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MGG: How To Buy A Personal Computer With Pirated Software
By M.G.G. Pillai

21/8/2001 9:08 pm Tue

[NST melapurkan lebih 1,700 syarikat menjual komputer yang terbabit dalam skim milik komputer melalui KWSP telah menipu pelanggan dengan memasukkan perisian yang diciplak. Menurut kementerian hal ehwal pengguna program iru dimasukkan tanpa pengetahuan pembeli. Menurut pegawai kementerian itu 40 pemilik kedai di Imbi Plaza telah diberikan notis mahkamah kerana mengedar perisian cetak rompak.

Skim membeli PC melalui konsortium yang dilantik oleh KWSP ini sebenarnya tidak sesuai kerana harga komputer semakin menurun. Ini bermakna semakin lambat ia dibekalkan semakin banyak untung pekedai. Lagipun banyak yang membeli tanpa melihat benda di dalamnya. Bagaimana mereka tidak tertipu dengan mudahnya?
- Editor

How To Buy A Personal Computer With Pirated Software

It is official: you must wait interminably for your personal computer if you buy it with your EPF savings; What it costs is deducted forthwith and sent to the the middle man, a company called Oda Saja, linked, as one should expect, to those close to the high and mighty of the land, but not delivered to the buyer until months later, if at all. Now the domestic trade and consumer affairs ministry says that these personal computers contains pirated software. Vendors, we are told, cheat PC buyers. Mind you, the "culprits", a favourite catchall word of law enforcers, amongst them, cannot escape and the ministry "would not hesitate to charge them." It is a surprise only when they are. The deputy prime minister, no less, said more than 100,000 PCs have not been delivered months after orders were placed.

But we expect confusion in our no-nonsense bureaucrats: the scheme is half-baked and ill-thought-out, as schemes from our government often are. It allows the courtiers, cronies, siblings of the establishment to make money at public expense. The public loses at every turn. You would notice, surprisingly, that you could buy the same machine from the same shop a few hundred ringgit cheaper. Just shop around amongst the officially-appointed EPF scheme vendors. None I checked one day last week provide original software. Nor other than Microsoft Windows. The ministry shouts at the top of its voice, often at cue, about pirated software, usually at the behest of that self-serving animal called Business Software Alliance and its clones.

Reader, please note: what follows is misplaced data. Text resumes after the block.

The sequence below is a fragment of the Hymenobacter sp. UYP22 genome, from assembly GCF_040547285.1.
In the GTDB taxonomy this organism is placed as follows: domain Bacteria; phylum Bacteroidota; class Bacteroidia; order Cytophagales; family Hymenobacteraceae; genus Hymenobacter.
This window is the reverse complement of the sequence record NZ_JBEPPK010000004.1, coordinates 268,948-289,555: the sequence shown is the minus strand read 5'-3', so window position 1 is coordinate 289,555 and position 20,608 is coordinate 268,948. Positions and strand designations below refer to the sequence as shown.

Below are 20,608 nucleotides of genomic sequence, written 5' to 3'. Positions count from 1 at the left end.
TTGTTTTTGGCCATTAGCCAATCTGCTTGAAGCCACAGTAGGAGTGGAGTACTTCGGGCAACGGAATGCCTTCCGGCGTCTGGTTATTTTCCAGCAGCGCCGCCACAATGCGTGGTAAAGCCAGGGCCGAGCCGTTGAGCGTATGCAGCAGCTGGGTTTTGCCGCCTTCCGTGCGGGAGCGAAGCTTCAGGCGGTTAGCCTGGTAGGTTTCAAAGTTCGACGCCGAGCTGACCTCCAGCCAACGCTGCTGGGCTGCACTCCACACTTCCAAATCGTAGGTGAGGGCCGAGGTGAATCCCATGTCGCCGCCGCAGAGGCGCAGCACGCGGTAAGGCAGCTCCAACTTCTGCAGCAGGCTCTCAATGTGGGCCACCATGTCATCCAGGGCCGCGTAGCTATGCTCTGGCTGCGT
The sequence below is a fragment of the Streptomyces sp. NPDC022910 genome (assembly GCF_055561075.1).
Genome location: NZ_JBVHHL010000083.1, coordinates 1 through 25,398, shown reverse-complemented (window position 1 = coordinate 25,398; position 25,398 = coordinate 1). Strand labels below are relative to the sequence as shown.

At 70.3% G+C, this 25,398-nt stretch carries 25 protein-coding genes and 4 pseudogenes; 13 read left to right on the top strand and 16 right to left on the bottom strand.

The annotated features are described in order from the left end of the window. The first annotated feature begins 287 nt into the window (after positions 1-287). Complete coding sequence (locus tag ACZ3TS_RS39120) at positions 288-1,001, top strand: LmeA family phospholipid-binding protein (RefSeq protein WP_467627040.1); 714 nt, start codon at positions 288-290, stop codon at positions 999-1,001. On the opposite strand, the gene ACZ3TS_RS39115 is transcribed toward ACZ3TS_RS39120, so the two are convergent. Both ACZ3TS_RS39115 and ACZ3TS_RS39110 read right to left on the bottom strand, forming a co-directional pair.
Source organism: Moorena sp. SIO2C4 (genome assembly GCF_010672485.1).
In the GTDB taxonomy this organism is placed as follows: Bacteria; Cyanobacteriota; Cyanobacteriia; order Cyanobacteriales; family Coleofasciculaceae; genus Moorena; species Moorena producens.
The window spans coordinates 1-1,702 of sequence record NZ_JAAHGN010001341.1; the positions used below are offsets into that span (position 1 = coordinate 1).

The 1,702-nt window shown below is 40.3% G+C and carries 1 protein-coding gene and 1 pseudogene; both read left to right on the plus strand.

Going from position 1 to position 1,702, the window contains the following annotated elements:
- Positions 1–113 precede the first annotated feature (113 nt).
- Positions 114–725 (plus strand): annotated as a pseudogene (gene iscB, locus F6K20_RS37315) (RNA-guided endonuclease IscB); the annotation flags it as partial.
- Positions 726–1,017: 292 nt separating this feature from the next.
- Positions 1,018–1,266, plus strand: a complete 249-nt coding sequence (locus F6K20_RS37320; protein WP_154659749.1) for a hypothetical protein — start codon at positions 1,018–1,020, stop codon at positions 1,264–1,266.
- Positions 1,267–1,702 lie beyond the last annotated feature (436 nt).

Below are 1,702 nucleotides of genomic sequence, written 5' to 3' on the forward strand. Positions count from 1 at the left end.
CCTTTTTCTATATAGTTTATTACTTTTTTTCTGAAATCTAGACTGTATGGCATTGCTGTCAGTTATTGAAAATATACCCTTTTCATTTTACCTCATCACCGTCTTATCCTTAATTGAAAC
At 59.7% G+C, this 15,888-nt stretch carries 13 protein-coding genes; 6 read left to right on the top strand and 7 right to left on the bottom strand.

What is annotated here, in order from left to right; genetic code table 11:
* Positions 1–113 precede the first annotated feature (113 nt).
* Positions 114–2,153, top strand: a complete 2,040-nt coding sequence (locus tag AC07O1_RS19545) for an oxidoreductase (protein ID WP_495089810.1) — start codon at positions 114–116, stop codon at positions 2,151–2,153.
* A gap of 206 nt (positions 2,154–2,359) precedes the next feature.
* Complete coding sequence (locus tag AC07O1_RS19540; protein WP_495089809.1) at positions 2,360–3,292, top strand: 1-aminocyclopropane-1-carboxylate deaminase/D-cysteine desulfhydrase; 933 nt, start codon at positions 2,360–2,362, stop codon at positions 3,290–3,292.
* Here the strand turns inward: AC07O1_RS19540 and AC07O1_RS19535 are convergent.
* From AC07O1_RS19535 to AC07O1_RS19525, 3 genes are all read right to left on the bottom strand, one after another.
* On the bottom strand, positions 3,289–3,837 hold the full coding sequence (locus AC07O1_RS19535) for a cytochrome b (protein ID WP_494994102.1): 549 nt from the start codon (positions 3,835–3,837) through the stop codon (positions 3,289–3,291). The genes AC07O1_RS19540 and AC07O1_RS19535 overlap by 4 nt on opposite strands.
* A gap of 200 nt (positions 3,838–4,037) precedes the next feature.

Is the government serious about rooting out pirated software? No! Otherwise, the likes of Imbi Plaza could not exist. Sabre rattling is how the government threatens pirates. The government has obtained a class injunction against the Imbi Plaza fellows, but most have shifted from there and in a neighbouring plaza they are alive and well. Let us see when the ministry would act against them. If they do, it is for other than to root out piracy. In any case, there is more interest in porno and political videos. Pirated software falls into neither category. The Imbi Plaza fellows view the action against them as the cost of doing business.

It does not root out software piracy nor force people to buy the original. Especially when officially bought computers come with, as the government now asserts, pirated software. When no one cares and no one bothers, nothing changes. Not even the threats we have come to expect from our enforcers. They are all statements of intent with no desire to see it through. So, why am I not surprised that I would get a bum deal if I bought a personal computer with my EPF money? Nor that no one thought through it? Somehow I expect to get pirated software when I buy a computer with Windows on it. Nothing, in other words, changes or would change.

The Business Software Alliance must need 50 times more staff if it seriously wants to root out software piracy; and they must move with bodyguards. It only wants to make a point: arrest a few fellows, force them to buy legal software at list prices, and with that under their hat, it does not care. Otherwise, the BSA would raid the Imbi Plazas throughout the country every day of the year and find that piracy is so well entrenched that dead bodies would be floating in rivers literally. And not only in Malaysia. The government would not admit it. The BSA would not. So, why are we told we must only use legal software? And what has the domestic trade and consumer affairs done about this latest twist to the piracy software scam?

M.G.G. Pillai